In 1993, Michael Jordan was at the top of his game and his Bulls were facing the Suns of Charles Barkley, the MVP and another very popular player. Predictably, the series was highly memorable and set new records for television ratings. I was very young at the time and just starting out as a player in church and rec leagues, so I’m not sure what I remember of this series — if anything. But I do remember watching Michael Jordan, and knowing how special he was from how everyone treated him and talked about him. I went to a camp a few weeks later led by former Knicks and Hawks guard Mike “Stinger” Glenn (a true gentleman if there ever was one, btw), and everyone was infatuated with Michael. They gave out Jordan posters to every kid, including myself. So, yeah, I’d say that was as memorable a time as any Super Bowl.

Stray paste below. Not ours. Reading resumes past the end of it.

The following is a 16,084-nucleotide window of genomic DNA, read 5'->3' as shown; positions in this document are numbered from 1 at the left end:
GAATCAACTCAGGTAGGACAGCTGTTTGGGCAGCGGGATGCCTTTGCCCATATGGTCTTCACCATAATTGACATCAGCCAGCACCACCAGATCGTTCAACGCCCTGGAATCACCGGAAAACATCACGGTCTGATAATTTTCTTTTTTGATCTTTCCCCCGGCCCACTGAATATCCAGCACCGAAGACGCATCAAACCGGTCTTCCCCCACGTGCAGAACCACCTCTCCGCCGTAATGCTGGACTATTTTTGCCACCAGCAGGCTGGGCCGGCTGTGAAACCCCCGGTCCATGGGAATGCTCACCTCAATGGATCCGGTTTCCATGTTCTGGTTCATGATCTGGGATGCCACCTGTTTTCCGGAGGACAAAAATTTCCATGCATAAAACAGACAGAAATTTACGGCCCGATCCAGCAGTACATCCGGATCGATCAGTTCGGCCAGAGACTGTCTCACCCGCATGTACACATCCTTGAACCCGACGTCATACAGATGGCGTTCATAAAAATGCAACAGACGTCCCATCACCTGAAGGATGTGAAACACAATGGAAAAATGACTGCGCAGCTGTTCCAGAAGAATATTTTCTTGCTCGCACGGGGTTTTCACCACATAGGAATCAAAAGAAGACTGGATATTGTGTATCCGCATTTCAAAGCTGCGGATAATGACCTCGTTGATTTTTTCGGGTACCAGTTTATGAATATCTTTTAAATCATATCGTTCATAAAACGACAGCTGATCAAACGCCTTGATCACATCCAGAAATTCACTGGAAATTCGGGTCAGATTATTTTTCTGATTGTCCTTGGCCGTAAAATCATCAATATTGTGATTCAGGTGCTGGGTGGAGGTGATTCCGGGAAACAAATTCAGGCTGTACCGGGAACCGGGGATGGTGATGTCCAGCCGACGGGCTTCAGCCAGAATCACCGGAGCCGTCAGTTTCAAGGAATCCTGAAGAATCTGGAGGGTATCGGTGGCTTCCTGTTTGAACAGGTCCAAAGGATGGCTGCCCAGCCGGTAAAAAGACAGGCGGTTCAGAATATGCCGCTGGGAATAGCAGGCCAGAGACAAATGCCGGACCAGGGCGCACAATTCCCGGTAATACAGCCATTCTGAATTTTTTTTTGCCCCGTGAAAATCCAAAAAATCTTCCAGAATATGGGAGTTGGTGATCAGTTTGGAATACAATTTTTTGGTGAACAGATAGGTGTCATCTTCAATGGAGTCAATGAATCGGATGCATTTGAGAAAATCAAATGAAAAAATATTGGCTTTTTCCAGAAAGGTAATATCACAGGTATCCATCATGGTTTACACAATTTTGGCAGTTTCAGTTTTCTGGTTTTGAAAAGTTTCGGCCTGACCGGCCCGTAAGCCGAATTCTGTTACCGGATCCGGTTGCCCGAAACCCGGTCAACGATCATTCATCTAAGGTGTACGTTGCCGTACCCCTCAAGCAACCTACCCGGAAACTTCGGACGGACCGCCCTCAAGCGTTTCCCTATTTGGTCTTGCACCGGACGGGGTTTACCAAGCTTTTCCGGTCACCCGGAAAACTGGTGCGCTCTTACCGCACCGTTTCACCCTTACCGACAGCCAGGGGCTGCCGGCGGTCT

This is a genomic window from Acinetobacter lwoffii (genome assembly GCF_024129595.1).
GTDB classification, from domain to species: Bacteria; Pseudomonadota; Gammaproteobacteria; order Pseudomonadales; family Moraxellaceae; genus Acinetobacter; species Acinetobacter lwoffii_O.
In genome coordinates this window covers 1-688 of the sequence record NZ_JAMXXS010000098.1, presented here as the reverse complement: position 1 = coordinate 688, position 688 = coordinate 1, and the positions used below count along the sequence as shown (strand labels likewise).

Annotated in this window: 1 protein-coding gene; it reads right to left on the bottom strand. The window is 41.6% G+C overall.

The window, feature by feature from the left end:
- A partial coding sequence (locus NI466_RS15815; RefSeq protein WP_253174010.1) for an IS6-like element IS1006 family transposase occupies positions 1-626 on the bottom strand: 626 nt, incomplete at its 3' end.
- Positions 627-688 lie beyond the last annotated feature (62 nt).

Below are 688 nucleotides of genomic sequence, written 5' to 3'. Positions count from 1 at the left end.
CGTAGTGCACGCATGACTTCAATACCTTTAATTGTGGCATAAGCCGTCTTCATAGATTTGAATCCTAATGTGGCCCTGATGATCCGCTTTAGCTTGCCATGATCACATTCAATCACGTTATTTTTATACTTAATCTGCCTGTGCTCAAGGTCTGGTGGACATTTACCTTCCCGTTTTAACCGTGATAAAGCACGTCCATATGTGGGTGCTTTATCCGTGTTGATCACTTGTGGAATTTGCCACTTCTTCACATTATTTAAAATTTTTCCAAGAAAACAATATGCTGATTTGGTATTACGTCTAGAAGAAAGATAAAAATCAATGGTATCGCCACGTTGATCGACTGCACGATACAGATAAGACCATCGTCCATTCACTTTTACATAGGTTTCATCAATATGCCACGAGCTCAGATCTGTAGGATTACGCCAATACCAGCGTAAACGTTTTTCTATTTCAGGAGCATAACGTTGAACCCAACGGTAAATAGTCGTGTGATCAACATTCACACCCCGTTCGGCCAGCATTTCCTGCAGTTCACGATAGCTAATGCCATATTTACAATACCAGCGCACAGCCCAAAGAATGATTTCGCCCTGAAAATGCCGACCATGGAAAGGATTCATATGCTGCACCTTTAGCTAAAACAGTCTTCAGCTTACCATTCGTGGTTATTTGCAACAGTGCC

Jordan unexpectedly retired before the 93-94 season, and the ratings slipped, but the 1994 Finals were still memorable — 7 games, the Knicks and Ewing vs. Olajuwon and the Rockets. I don’t remember much from the time, except that I read about it in NBA Inside Stuff magazine after the fact, and prized the Hakeem card that came with the magazine. In 1995, things basically felt the same, even with Jordan returning, because the Bulls didn’t make the Finals. But Shaq/Penny fever was at its height going into that Houston series; I recall kids wearing Penny Hardaway jerseys and Shaq’s goofy old Reebok shoes on the playground. The Rockets won, but I remember barely caring because it was a sweep and the hip Magic were on the losing end.